A United States Navy ship in the first half of the 19th century, under the command of Captain David Porter, is expecting to put ashore after a year on the seas; but the arrival of one of Porter's ex-students, the willful and independent Lieutenant David Farragut, brings a new mission: to disguise the ship and crew as a pirate ship and help the Navy locate the criminals who have been robbing America's merchant fleet. But as Farragut's disobedience threatens the safety of the crew, they stumble upon an international conspiracy.Written by
Gary Dickerson <firstname.lastname@example.org>
David Farragut went on to serve through the Civil War. At the Battle of Mobile Bay he uttered the famous line, "Damn the torpedoes (mines), full speed ahead." For his service during the war, Congress authorized the new rank of Rear Admiral for him. He became the first Rear Admiral in the US Navy, and later the first Vice Admiral and the first Admiral. See more »
Cannon were secured against rolling across the decks. The scene where Flint is pinioned by the loose cargo, barrels, and rolling cannon would not have happened. See more »
YANKEE BUCCANEER (Frederick De Cordova, 1952) **1/2
The best, if not exactly satisfying, of the three seemingly randomly-chosen swashbucklers by Universal to accompany the above-average Errol Flynn vehicle AGAINST ALL FLAGS (1952) is this unusual entry in the genre.
As the title has it, lead Jeff Chandler is a U.S. naval officer who's ordered to carry out acts of piracy in order to ferret out the real culprits behind the sinking of American ships. These prove to be an amalgamation of Brazilian, Portuguese and Spanish villains (led by our own Joseph Calleia hiding under the respectable guise of the Spanish governor whose appearance is delayed until the last half-hour, but he's as reliable as ever and like the Robert Douglas of BUCCANEER'S GIRL , from the same director, is allowed to go free after being made to walk the plank).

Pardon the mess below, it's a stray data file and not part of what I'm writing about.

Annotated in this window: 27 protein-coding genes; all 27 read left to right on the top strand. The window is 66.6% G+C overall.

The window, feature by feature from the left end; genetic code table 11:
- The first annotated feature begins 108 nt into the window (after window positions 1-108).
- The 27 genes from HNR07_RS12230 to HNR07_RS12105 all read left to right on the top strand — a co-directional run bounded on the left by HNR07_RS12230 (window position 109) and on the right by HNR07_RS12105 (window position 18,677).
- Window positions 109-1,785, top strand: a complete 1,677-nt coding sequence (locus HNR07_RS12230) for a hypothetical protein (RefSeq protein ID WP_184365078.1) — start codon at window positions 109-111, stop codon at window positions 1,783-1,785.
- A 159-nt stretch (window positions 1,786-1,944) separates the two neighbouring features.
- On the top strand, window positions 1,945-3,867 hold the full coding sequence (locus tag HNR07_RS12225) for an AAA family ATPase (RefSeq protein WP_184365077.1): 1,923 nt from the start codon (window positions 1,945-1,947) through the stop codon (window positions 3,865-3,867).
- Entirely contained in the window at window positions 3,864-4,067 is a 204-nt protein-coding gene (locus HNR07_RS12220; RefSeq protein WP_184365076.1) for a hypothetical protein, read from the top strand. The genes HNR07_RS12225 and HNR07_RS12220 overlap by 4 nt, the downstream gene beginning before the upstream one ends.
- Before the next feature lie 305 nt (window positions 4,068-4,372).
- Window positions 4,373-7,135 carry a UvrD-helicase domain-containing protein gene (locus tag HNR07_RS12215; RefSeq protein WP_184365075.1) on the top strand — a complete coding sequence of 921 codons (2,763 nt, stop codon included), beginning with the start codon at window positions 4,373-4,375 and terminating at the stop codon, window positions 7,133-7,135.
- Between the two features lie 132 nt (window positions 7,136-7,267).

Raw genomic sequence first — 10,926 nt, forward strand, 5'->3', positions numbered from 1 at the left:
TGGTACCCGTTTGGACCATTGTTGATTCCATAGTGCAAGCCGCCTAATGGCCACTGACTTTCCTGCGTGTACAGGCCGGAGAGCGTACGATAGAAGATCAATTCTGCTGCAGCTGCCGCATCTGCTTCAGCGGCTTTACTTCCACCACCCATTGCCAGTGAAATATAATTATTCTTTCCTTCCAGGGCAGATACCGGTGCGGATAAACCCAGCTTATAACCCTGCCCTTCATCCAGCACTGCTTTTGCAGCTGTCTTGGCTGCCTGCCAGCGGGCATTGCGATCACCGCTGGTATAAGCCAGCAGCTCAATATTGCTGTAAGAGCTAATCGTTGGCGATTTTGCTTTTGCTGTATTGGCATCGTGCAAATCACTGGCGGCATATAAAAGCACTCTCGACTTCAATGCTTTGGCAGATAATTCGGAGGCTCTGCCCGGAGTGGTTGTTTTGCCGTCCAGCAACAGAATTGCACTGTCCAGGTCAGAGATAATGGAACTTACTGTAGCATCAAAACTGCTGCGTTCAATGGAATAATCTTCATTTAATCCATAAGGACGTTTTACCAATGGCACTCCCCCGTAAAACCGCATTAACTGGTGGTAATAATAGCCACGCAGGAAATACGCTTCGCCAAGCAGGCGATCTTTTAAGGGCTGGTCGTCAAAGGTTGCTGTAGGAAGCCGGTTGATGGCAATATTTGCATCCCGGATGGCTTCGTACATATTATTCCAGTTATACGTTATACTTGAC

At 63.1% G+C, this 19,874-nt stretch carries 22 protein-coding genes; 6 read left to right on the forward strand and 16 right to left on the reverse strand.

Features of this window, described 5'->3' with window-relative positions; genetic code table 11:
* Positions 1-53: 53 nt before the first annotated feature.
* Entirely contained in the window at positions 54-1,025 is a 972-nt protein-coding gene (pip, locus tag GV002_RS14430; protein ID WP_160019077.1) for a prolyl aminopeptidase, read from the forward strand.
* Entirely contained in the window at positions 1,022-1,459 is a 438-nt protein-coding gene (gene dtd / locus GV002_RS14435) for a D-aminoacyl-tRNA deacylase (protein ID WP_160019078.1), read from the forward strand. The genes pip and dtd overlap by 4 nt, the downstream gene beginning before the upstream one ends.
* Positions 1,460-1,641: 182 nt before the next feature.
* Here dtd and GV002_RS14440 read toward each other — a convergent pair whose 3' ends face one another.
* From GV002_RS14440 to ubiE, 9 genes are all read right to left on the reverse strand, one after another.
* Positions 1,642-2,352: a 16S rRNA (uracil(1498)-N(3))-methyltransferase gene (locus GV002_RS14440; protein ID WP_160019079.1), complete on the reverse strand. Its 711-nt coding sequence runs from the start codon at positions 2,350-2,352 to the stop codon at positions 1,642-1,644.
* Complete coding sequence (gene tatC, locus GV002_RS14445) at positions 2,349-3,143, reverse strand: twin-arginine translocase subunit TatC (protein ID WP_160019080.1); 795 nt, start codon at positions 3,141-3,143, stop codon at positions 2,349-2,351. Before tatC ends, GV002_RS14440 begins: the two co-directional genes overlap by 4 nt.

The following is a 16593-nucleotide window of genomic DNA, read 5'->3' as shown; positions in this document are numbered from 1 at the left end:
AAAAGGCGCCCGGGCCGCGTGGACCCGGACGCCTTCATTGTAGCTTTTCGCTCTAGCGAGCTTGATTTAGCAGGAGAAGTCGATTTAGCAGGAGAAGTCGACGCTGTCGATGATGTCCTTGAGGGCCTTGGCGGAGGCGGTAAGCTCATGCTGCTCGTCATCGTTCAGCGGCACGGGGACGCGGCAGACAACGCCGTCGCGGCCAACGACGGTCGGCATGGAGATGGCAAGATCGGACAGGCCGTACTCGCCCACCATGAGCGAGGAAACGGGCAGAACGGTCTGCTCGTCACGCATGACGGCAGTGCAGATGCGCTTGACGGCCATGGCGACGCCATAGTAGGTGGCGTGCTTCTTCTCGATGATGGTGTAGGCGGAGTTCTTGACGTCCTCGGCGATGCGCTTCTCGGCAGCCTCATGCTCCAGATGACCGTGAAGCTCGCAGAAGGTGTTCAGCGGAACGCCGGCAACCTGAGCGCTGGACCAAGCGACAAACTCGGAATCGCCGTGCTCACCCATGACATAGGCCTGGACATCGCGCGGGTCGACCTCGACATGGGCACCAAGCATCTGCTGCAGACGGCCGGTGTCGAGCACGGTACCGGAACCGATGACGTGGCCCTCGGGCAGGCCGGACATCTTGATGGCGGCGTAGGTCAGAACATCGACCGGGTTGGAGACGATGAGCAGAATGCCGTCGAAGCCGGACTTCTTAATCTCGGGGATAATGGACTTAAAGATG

Chandler himself who would later star in the similarly-titled genre outing YANKEE PASHA (1954) is a bit of a martinet, with rebellious first-mate and ex-student Scott Brady usually at the receiving end of his ire; when he tries to make up for his errors behind the captain's back, by fixing the ship's rudder at night, Brady's attacked by and kills a shark! This animosity eventually intensifies when the latter comes back from a scouting expedition to the Indies with a Portuguese countess (luscious Suzan Ball, whose debut this was: she had a brief and tragic career, dying in 1955 at the tender age of 21!).
Though the film is far from a classic, slightly marred by the resistible comic antics of George Mathews and featuring little traditional action before the last reel, it's a reasonably enjoyable romp nonetheless with a rousing score by an uncredited(!) Milton Rosen and shot in glorious Technicolor by the distinguished Russell Metty.
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